Reflections on China’s healthcare infrastructure amid epidemic

Source:Global Times Published: 2020/2/10 21:59:44

Patients enter the ward of Leishenshan Hospital in Wuhan, Central China's Hubei Province on Saturday. Photo: Xinhua

China still has a long way to go in terms of the construction of its medical system, as is reflected in the outbreak of novel coronavirus pneumonia (NCP), despite the fact that its per capita GDP has just crossed the $10,000 mark.

While the central government has mobilized medical resources nationwide to aid Wuhan - the epicenter of the epidemic in Central China's Hubei Province - and two special hospitals have been tasked with treating NCP patients, the city's medical system may still face great pressure due to the shortage of medical resources. The 1,000-bed Huoshenshan Hospital and the 1,600-bed Leishenshan Hospital were built in less than two weeks.

While the speed of China's infrastructure construction is impressive, there is no quick fix for its medical woes which are felt acutely amid the current epidemic. China's healthcare system has long been under enormous pressure, and Wuhan's situation may be just one manifestation of that pressure. 

How to strengthen the construction of China's medical system is a problem we need to reflect on while seeking economic growth. Although China has been reforming its healthcare system over the years, the results have thus far not been encouraging, with discontent from both patients and doctors.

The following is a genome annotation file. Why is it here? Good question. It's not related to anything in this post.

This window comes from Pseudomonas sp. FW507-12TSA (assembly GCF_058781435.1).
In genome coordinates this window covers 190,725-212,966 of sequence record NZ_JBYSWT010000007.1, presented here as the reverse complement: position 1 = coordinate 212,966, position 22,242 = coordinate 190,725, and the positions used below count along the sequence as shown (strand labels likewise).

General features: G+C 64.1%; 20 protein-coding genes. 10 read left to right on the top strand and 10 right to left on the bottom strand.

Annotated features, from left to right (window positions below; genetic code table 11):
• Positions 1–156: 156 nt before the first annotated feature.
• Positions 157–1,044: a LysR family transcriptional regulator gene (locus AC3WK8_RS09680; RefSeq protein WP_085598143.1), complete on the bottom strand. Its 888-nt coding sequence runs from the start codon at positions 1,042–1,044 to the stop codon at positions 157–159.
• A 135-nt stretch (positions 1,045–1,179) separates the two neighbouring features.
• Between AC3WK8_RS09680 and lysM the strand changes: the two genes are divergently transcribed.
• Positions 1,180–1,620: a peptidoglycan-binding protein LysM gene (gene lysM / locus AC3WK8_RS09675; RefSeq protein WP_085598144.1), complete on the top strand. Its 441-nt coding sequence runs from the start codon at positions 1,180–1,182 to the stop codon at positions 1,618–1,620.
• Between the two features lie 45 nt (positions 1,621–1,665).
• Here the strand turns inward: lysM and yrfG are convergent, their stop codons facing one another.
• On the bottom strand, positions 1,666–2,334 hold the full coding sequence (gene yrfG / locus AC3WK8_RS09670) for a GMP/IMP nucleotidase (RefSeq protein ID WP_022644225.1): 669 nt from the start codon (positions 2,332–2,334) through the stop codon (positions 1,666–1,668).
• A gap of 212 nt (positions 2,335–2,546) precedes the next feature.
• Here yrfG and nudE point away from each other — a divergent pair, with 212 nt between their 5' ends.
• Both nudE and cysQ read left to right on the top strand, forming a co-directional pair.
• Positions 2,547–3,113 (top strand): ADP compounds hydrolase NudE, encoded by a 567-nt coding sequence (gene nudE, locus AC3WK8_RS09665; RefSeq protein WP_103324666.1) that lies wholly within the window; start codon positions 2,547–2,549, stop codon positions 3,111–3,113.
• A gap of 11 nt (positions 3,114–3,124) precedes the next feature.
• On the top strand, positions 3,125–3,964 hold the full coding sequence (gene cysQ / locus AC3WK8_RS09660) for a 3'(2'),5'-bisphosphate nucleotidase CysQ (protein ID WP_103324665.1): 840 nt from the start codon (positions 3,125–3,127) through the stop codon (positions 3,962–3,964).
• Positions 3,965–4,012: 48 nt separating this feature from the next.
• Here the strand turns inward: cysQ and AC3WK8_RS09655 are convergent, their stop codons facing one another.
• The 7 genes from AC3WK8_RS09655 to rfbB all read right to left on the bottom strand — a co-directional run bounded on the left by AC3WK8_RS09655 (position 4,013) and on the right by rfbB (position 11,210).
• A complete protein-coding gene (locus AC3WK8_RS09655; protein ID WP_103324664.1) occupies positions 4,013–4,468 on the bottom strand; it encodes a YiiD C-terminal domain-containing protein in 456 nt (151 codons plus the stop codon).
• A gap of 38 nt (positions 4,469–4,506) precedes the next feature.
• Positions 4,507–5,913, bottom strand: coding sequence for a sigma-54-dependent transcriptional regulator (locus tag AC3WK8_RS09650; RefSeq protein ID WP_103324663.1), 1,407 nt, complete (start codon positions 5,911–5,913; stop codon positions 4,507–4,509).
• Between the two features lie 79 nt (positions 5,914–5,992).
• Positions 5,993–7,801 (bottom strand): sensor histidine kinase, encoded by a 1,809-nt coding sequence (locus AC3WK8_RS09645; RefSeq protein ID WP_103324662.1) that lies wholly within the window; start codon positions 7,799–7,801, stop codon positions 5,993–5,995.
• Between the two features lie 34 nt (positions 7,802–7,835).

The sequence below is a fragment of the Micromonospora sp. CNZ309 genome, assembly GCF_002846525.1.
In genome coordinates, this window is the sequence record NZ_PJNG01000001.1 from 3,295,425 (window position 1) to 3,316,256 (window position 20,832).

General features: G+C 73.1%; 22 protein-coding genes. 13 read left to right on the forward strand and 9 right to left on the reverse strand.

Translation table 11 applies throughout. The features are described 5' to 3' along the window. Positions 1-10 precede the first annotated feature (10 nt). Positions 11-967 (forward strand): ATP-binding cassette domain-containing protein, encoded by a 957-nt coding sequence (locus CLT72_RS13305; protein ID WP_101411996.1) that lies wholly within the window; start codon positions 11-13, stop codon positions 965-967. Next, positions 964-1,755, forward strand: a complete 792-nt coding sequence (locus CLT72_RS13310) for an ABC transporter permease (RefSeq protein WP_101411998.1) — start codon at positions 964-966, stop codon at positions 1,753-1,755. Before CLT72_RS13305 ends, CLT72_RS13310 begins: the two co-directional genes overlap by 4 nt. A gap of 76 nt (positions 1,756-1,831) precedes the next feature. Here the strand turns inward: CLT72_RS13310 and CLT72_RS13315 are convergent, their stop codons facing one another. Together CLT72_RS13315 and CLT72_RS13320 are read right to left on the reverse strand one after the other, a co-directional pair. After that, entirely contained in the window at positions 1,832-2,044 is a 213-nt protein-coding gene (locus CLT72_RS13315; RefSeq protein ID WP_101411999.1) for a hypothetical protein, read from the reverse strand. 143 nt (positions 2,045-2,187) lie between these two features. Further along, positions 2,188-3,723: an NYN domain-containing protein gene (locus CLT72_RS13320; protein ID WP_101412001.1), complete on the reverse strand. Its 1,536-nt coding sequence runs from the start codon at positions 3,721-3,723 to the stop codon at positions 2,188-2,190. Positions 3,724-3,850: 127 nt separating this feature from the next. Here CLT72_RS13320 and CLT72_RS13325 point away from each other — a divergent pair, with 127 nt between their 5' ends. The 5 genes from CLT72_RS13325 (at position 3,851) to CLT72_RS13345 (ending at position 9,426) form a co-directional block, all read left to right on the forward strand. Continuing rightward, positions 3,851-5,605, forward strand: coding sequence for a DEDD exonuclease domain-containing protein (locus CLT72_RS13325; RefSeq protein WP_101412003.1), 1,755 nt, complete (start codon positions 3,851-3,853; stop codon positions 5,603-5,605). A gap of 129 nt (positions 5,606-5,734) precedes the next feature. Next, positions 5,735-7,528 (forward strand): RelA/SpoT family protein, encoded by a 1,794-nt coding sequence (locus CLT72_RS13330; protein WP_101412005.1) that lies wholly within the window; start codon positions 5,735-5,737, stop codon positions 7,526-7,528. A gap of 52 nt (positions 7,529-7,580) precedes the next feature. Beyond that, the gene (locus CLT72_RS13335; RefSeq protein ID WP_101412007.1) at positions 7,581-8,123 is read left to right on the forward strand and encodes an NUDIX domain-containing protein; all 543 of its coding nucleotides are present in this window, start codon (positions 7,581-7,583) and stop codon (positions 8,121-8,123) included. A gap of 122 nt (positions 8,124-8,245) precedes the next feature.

Without the input of sufficient medical resources, including medical staff, equipment and infrastructure, China's medical system cannot be reformed. 

The growth of medical resources has always lagged behind the growth of medical demand in China. During the 10 years from 2008-17, the number of hospital visits in China doubled from 1.78 billion to 3.44 billion. However, the number of physicians only grew from 1.58 per 1,000 people to 2.44 during the same period, an increase of just 54 percent.

Fundamentally speaking, the shortage of healthcare resources has led to the shortage of medical services, and the only way to solve the current issues is to improve the imbalance between supply and demand.

In this sense, China should strengthen its health infrastructure in the near future, particularly in rural and remote areas. The NCP outbreak has already shown that medical facilities in some areas are outdated and cannot meet the medical needs of local people.

Thus, the number of hospitals in China should grow as quickly as other infrastructure projects like highways. It is hoped that after the epidemic, various local governments will speed up their investments in increasing medical services, including the construction of hospitals and purchases of medical equipment that is urgently needed in rural hospitals and clinics.

Posted in: GT VOICE

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